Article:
Leveraging Q&A platforms to improve issue management in software projects
Traditional issue management systems like Bugzilla are widely used in open source and commercial projects. Stack Exchange uses its online question and answer (Q&A) platform to manage bugs, which brings several new unique features that are not offered in traditional bug management systems. In this thesis, we divide our study into the Q&A features that are being used in the Stack Exchange issue management system, as well as study the differences between bug reports and feature requests that have been refined due to community collaborations. For the former part, we study the unique features of Stack Exchange Q&A platform that allows users to directly edit a bug report (i.e., the in-place editing feature) instead of commenting about the bug report; use different communication channels (i.e., the answering and commenting features) to discuss reported bugs, and vote on those bug reports, answers, and their associated comments (i.e., the voting feature). We study how these unique features are used to manage bugs, and provide insights to the designers of traditional bug management systems who are considering introducing such features in their bug management system. The later part of this thesis performs a study of the differences between bug reports and feature requests in the Stack Exchange issue management system. We perform this study because: 1) Stack Exchange contains a large number of issues that have been carefully tagged as bug reports versus feature requests. 2) the issue management is carried out through a Q&A platform, which provides us with a richer perspective on the differences between the management of bug reports and feature requests. We found that bug reports and feature requests differ significantly from each other along many dimensions such as the amount of community participation, the content of the issues, and the characteristics of the participating users. We are able to automatically identify bug reports from feature requests with a median AUC of 0.90. The developers of issue management systems, software practitioners and researchers can leverage such understanding to improve issue management processes in large software projects.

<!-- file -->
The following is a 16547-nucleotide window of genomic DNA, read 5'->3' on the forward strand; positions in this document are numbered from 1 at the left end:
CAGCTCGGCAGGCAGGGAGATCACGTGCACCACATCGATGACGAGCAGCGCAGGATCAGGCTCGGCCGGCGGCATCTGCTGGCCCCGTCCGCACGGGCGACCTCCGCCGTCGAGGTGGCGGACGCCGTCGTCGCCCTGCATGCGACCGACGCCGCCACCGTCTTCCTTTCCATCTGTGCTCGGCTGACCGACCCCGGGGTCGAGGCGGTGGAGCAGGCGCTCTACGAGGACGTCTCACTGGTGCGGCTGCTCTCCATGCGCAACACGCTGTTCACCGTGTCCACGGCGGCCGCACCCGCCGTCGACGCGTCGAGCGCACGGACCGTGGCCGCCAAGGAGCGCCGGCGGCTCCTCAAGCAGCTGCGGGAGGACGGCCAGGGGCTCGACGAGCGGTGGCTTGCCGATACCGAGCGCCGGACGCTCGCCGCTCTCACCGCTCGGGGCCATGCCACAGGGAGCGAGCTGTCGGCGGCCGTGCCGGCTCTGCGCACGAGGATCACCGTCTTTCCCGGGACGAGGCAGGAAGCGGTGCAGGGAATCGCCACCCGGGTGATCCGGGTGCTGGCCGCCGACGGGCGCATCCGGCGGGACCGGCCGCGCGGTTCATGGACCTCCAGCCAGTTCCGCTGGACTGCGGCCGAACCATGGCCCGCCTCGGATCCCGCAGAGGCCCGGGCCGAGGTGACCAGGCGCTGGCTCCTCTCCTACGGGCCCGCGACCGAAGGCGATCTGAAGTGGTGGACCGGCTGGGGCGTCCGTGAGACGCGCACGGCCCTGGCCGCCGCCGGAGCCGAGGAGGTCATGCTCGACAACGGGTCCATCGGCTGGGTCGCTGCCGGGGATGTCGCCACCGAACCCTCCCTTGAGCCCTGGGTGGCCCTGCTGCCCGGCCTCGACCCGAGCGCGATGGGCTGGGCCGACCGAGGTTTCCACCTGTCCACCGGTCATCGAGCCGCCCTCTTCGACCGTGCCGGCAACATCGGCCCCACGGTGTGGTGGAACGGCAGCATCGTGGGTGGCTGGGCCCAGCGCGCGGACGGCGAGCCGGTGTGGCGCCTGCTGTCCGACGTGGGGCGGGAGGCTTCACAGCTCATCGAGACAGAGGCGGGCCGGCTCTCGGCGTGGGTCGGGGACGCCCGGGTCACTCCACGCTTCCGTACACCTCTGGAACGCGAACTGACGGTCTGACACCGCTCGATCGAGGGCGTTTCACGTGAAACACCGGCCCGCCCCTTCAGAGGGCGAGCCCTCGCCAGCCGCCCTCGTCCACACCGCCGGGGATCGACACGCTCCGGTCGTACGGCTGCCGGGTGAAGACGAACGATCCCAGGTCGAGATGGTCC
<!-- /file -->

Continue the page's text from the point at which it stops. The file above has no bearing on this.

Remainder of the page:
URI for this recordhttp://hdl.handle.net/1974/26672
Request an alternative formatIf you require this document in an alternate, accessible format, please contact the Queen's Adaptive Technology Centre
The following license files are associated with this item: